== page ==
An Ol' Broad's Ramblings
Once again, you’re going to have to take my word for it!
The local economy
City/county sales tax receipts how much of the local business sector is still doing OK
Despite the deflating of the national housing bubble and Wall Street’s worries and losses, here at home, Hardin Country’s economy is still on its feet.
Local sales tax collections are continuing to grow. The most recent figures available show sales tax revenue from Savannah businesses up more than 4 percent this August compared with the same month a year ago.
“Alot of folks are not driving to Florence and Jackson. With the gas prices what they are, I stay a whole lot closer to home,” said Savannah City Manager Garry Welch. “We’ve got where Savannah businesses have just about anything you need.”
Well, ALMOST anything ya need. Since I saw gas at $2.44 yesterday, shopping around town might not be all that common. When you have a sales tax higher than neighboring states, folks tend to do a little driving to get the better deals. Of course, people still have to eat, and unless you have a freezer in the back end of your vehicle, odds are, you’ll shop local.
What business people are saying about sales
To get a feel for the local economy, The Courier contacted a small sampling of local and area businesses for comments this week.
They were each asked, “Comparing sales this month to October 2007, is business about the same, better or worse?”
Here are a few responses.
Propane company – “About the same. If cold weather had not arrived early, business would be down because some customers are switching to wood.”
It’s cold? Hmmm… Reckon it’s all a matter of perspective.
Consignment store – “A little better. People are looking for bargains.”
Restaurant (not a chain) – “About the same. It seemed down, but I looked back and it’s about the same. I couldn’t believe it.”
Sadly, my favorite restaurant (not a chain) closed. Why? Well, folks in Podunk don’t like REAL good food is all I can think. Otherwise, I don’t see empty parking lots at the other places.
Auto dealer – “Worse. You know that smell from the papermill? That’s how business is.”
Not surprising. And trust me, if you’ve never had the ‘pleasure’ of that papermill aroma….well, it seriously STINKS!
Many voters are casting early ballots
Employees at the Hardin County Election Commission haven’t had much time to catch their breath since the early voting period for the Nov. 4 election began.
With five days of early voting passed, a total of 1,750 ballots had been cast early as of closing Monday afternoon. Tuesday morning, a steady stream of voters was walking through the door of the Hardin County Election Commission office in the basement of the county courthouse in Savannah.
When the Mr and I voted on the first day of early voting, on the 15th, we only ran into 4 other people voting. My guess, it’s picked up quite a bit.
One driver dead, one injured in head-on crash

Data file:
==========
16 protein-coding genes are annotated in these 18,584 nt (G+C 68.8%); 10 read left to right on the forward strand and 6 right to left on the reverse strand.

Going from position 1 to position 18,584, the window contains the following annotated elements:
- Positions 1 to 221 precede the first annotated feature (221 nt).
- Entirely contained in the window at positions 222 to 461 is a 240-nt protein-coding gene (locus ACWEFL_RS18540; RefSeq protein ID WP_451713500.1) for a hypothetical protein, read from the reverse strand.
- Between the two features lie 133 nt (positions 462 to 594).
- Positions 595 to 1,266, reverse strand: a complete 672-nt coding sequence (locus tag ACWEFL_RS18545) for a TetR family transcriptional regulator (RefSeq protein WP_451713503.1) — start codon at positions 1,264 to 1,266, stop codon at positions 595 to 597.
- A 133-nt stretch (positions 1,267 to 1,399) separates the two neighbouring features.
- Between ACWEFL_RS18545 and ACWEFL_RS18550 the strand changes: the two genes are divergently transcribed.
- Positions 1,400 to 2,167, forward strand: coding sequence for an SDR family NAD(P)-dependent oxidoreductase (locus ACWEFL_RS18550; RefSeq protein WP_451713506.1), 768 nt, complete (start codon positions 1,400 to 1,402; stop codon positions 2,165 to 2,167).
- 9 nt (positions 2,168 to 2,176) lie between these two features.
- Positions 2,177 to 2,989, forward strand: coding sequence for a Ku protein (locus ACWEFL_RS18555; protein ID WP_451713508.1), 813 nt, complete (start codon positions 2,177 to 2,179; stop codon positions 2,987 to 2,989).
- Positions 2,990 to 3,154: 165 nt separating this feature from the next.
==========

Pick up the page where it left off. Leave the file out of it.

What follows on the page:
A Savannah woman was injured in a two-vehicle crash near Reagan in Chester County that left the other driver dead.
According to the Tennessee Highway Patrol, Mitizi L. Williams, 24 of Savannah, was driving a 1995 Chevrolet Camaro southbound on Tenn. 22.
The driver who was killed in the Oct. 15 crash, margaret P. Alexander, 57, of Sardis, was operating a 1996 Ford Explorer northbound on the highway.
My prayers are with both families. One thing that surprises me though. When thinking of a Camaro vs an Explorer, you’d think just the opposite would happen, with the driver of the Camaro being hurt/killed. I’m glad she wasn’t, but it does seem unusual.
Commission talks water probems (hey, their spelling, not mine)
Should Hardin County get into the water business if existing water providers such as the Savannah Utility Department cat’s or won’t expand their system to serve new customers?
Several members of the Hardin County Commission floated that idea Monday night during discussion about applying to the state for a $500,000 Community Developement Block Grant for a possible water project. Areas under consideration include Burnt Church, Cerro Gordo and Smith Fork Road.
Huh? I’m all for water. I like water. I use it daily while showering. I use it to wash dishes and clothes, too. I even use it to make coffee in the morning.
Commissioner Mike Jerrolds suggested the county apply 3 to 5 cents of the county peoperty tax rate to water improvements, which he said might cover the cost of up to six miles of new line per year.
Ah HA! The meat. Now, you know, as well as I do, they won’t take the existing monies for this use. They’ll tack ON more to the property taxes. And of course, it won’t be enough, so they’ll raise ‘em some more! That’s how gubmint works, no matter what level they are, local, state, or federal.
Book signing will benefit Buford Pusser Museum
Dwana Pusser Garrison will be signing copies of her new book, “Walking On,” in Adamsville on Saturday in an event to benefit the Buford Pusser Home and Museum.
The book is described as an “intimate, thrilling and heartfelt biography (that) presents Pusser as only his family and closest friends knew him. A well-deserved addition to the lore surrounding the clebrated sheriff, this title is certain to surprise and captivate old and new Buford Pusser fans alike.”
Gee, I’ll be sure to rush right on over. Y’know, I’ve driven by that house/museum. It’s NOTHING like what they show in the movie (the original, not the Rock version, which has nothing to do with Pusser at all). Sometimes, I get this impression that all this attention has nothing to do with the ‘legend’. Rather, it seems that the daughter wants to keep her name in the limelight. I dunno. Just an opinion.